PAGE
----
Peter Morris is the Science Museum’s Keeper of Research Projects and has recently published his latest book, ‘The Matter Factory: A History of the Chemistry Laboratory‘. The laboratory clearly plays an important role in chemistry (and other sciences). Chemists will have received their practical training in the teaching laboratory before spending their career (in many cases) working in a variety of laboratories in academia and industry. Yet this important setting for chemistry has hitherto been little studied. Previous studies of […]
Information Age has now made it to the finals of this year’s National Lottery Awards for Best Heritage Project
Volunteer Chris Burton reflects on helping maintain and run Pegasus, one of the oldest computers in the world.
On 16 March, the Longitude Prize brought together a range of speakers to discuss what makes a Longitude Prize winner in an event at the Science Museum.
The most eagerly-awaited science party of the season took place a few days ago in the Science Museum once again, after a gap of more than two decades.
Chancellor George Osborne today visited the Science Museum with Sir James Dyson who announced plans to create the Dyson School of Design Engineering at Imperial College London, basing it in the museum’s Post Office building.
Dr Robert Bud, Research Keeper at the Science Museum, previews a new conference devoted to science and culture.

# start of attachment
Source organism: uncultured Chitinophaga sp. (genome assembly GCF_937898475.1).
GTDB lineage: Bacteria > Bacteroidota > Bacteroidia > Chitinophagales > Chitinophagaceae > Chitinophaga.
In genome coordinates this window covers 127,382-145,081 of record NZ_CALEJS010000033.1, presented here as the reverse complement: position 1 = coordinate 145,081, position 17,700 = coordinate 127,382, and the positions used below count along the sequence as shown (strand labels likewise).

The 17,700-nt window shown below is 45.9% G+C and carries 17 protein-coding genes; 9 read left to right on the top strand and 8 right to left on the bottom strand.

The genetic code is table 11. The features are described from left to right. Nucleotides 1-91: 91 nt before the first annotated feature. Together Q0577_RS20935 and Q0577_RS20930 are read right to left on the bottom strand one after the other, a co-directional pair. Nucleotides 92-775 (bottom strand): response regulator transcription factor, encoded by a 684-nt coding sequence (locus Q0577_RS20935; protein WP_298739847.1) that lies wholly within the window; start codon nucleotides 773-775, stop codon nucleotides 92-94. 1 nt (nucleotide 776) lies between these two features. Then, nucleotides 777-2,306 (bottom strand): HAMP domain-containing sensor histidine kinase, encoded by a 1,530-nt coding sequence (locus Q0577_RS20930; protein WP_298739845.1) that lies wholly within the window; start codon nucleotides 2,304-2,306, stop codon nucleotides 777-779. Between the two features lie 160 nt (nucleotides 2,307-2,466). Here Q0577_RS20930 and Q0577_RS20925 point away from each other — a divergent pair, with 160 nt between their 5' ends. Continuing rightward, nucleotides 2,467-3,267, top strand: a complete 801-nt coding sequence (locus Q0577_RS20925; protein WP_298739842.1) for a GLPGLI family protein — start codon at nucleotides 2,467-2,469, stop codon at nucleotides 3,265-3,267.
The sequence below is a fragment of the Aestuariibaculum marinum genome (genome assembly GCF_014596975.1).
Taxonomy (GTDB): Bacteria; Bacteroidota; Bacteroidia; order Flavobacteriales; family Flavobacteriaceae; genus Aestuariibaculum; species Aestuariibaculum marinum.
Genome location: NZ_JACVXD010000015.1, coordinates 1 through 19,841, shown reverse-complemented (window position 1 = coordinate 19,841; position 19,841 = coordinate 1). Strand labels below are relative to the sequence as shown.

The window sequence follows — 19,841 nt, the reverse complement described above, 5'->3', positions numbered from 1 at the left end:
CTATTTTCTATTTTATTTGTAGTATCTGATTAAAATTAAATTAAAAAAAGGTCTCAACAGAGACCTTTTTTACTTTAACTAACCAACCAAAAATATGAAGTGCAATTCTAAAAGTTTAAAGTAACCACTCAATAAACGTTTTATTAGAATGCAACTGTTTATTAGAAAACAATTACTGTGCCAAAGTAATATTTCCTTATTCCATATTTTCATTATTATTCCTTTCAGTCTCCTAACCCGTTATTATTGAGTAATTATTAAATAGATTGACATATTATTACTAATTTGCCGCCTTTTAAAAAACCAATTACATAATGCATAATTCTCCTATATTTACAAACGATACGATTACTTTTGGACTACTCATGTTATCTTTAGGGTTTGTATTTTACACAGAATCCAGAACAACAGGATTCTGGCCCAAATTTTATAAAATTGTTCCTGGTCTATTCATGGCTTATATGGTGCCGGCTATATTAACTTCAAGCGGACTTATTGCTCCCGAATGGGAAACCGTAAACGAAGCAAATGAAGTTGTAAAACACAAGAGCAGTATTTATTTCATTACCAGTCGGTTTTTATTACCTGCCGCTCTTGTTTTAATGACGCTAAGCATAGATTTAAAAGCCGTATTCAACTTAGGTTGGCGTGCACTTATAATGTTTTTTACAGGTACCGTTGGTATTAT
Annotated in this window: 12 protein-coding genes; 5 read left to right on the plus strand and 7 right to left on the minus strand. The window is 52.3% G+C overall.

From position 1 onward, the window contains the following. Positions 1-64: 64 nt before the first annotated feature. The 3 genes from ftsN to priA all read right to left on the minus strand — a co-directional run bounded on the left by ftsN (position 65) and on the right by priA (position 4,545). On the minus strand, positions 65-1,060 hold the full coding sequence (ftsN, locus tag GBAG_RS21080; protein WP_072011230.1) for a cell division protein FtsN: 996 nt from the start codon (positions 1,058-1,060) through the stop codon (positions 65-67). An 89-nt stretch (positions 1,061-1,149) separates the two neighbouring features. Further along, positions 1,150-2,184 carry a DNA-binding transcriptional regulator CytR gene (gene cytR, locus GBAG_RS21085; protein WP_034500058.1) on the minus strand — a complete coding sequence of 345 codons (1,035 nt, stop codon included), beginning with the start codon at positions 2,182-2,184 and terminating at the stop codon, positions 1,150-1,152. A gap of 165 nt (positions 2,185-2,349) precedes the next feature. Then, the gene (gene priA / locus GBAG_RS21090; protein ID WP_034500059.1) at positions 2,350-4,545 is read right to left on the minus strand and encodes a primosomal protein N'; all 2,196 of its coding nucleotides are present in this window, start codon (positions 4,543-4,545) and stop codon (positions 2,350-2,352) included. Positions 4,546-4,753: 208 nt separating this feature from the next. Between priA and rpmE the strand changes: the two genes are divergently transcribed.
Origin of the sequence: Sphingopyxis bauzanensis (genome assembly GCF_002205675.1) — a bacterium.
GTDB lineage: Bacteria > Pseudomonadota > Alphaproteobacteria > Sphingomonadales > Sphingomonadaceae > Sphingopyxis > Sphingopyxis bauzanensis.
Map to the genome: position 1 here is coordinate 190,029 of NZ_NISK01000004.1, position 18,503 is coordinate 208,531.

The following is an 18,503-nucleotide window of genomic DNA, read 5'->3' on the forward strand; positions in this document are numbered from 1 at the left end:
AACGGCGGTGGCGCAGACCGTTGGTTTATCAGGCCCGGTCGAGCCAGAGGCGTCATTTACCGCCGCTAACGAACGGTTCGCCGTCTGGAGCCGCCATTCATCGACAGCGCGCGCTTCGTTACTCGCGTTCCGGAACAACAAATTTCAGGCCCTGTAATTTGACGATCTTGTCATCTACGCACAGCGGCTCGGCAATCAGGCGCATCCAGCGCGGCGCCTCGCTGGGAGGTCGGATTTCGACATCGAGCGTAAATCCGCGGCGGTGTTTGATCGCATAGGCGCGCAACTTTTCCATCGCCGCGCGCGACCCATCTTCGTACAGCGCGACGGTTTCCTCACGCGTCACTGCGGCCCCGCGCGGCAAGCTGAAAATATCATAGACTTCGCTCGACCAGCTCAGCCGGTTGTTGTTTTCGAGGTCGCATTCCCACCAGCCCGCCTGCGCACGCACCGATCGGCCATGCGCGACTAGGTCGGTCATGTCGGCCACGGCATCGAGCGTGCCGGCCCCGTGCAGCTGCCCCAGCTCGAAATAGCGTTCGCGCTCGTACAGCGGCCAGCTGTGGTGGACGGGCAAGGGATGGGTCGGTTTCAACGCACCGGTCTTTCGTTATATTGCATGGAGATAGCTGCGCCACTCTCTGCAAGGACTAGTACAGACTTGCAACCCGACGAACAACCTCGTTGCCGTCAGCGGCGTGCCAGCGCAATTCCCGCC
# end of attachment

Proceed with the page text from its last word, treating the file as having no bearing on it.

This week, Professor Stephen Hawking gave London’s Guest of Honour, Adaeze Uyanwah, a personal guided tour of the Science Museum. Describing the museum as one of his favourite places, the Cambridge University cosmologist told Adaeze “It helped fuel my fascination with physics and I have been coming here for decades.” The tour, which lasted more than an hour, is one of a series of magic moments for Adaeze, 24, from California, who beat off over 10,000 international entrants to win […]
The visionary chemical engineer Dr Robert Langer, whose work on drug delivery systems has benefited millions of patients, has today won Queen Elizabeth Prize for Engineering.
The 50th anniversary of Sir Winston Churchill’s death is being marked across the Science Museum Group with two new exhibitions and the release of a collection of unseen archive photographs.
The exhibition opened to the public on the eve of the 50th anniversary of Sir Winston Churchill’s death. It celebrates a crucial, but often overlooked element of Churchill’s life and legacy – his relationship with science and the incredible breakthroughs that he championed during his time as Prime Minister, during the Second World War and post-war era.
We all know the story of the First World War Christmas Day football match, we have all seen the recent popular supermarket Christmas advert depicting the event and we have all hummed along to Paul Mccartney’s ‘Pipes of Peace’. These romanticised versions can often hide the fact that the First World War, whilst massive in scale, was a very personal event; impacting on every city, every town, every factory, every business, every family in the county. The Science Museum, only […]